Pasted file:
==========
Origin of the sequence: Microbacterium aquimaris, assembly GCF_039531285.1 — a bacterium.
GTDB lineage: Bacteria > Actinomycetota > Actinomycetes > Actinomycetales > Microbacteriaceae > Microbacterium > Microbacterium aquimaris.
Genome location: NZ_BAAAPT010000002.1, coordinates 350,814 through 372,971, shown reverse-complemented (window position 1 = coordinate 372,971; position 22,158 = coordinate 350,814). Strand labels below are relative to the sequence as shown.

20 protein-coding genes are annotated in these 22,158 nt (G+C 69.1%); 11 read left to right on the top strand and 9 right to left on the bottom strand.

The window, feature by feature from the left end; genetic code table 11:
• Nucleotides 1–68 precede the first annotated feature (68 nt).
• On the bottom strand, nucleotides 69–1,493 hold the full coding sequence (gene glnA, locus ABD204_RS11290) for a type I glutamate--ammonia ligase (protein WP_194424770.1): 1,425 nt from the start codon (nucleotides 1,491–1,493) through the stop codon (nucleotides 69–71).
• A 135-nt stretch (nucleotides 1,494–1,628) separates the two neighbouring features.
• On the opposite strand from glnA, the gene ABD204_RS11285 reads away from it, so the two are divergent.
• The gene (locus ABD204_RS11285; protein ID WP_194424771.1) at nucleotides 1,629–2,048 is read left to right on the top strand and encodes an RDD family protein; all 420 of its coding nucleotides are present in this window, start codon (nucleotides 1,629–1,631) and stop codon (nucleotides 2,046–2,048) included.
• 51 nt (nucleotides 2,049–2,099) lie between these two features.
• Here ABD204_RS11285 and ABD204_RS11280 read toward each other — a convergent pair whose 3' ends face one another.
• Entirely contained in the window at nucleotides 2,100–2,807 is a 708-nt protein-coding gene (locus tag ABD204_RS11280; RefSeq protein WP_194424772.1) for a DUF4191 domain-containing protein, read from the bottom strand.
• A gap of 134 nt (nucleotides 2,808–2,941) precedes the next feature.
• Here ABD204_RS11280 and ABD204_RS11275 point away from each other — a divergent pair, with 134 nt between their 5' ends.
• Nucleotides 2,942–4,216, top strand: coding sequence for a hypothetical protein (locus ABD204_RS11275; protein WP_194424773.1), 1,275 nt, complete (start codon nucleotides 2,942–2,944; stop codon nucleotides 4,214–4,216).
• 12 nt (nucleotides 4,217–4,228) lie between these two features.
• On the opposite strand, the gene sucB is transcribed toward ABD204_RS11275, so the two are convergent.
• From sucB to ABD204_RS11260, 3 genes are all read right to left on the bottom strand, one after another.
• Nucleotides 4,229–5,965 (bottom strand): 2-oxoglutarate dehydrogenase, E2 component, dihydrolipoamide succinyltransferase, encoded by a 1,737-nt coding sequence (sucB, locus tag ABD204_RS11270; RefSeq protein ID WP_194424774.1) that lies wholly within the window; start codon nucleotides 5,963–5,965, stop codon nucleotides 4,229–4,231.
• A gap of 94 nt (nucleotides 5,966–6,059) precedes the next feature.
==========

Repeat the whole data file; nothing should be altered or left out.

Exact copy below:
Origin of the sequence: Microbacterium aquimaris, assembly GCF_039531285.1 — a bacterium.
GTDB lineage: Bacteria > Actinomycetota > Actinomycetes > Actinomycetales > Microbacteriaceae > Microbacterium > Microbacterium aquimaris.
Genome location: NZ_BAAAPT010000002.1, coordinates 350,814 through 372,971, shown reverse-complemented (window position 1 = coordinate 372,971; position 22,158 = coordinate 350,814). Strand labels below are relative to the sequence as shown.

20 protein-coding genes are annotated in these 22,158 nt (G+C 69.1%); 11 read left to right on the top strand and 9 right to left on the bottom strand.

The window, feature by feature from the left end; genetic code table 11:
• Nucleotides 1–68 precede the first annotated feature (68 nt).
• On the bottom strand, nucleotides 69–1,493 hold the full coding sequence (gene glnA, locus ABD204_RS11290) for a type I glutamate--ammonia ligase (protein WP_194424770.1): 1,425 nt from the start codon (nucleotides 1,491–1,493) through the stop codon (nucleotides 69–71).
• A 135-nt stretch (nucleotides 1,494–1,628) separates the two neighbouring features.
• On the opposite strand from glnA, the gene ABD204_RS11285 reads away from it, so the two are divergent.
• The gene (locus ABD204_RS11285; protein ID WP_194424771.1) at nucleotides 1,629–2,048 is read left to right on the top strand and encodes an RDD family protein; all 420 of its coding nucleotides are present in this window, start codon (nucleotides 1,629–1,631) and stop codon (nucleotides 2,046–2,048) included.
• 51 nt (nucleotides 2,049–2,099) lie between these two features.
• Here ABD204_RS11285 and ABD204_RS11280 read toward each other — a convergent pair whose 3' ends face one another.
• Entirely contained in the window at nucleotides 2,100–2,807 is a 708-nt protein-coding gene (locus tag ABD204_RS11280; RefSeq protein WP_194424772.1) for a DUF4191 domain-containing protein, read from the bottom strand.
• A gap of 134 nt (nucleotides 2,808–2,941) precedes the next feature.
• Here ABD204_RS11280 and ABD204_RS11275 point away from each other — a divergent pair, with 134 nt between their 5' ends.
• Nucleotides 2,942–4,216, top strand: coding sequence for a hypothetical protein (locus ABD204_RS11275; protein WP_194424773.1), 1,275 nt, complete (start codon nucleotides 2,942–2,944; stop codon nucleotides 4,214–4,216).
• 12 nt (nucleotides 4,217–4,228) lie between these two features.
• On the opposite strand, the gene sucB is transcribed toward ABD204_RS11275, so the two are convergent.
• From sucB to ABD204_RS11260, 3 genes are all read right to left on the bottom strand, one after another.
• Nucleotides 4,229–5,965 (bottom strand): 2-oxoglutarate dehydrogenase, E2 component, dihydrolipoamide succinyltransferase, encoded by a 1,737-nt coding sequence (sucB, locus tag ABD204_RS11270; RefSeq protein ID WP_194424774.1) that lies wholly within the window; start codon nucleotides 5,963–5,965, stop codon nucleotides 4,229–4,231.
• A gap of 94 nt (nucleotides 5,966–6,059) precedes the next feature.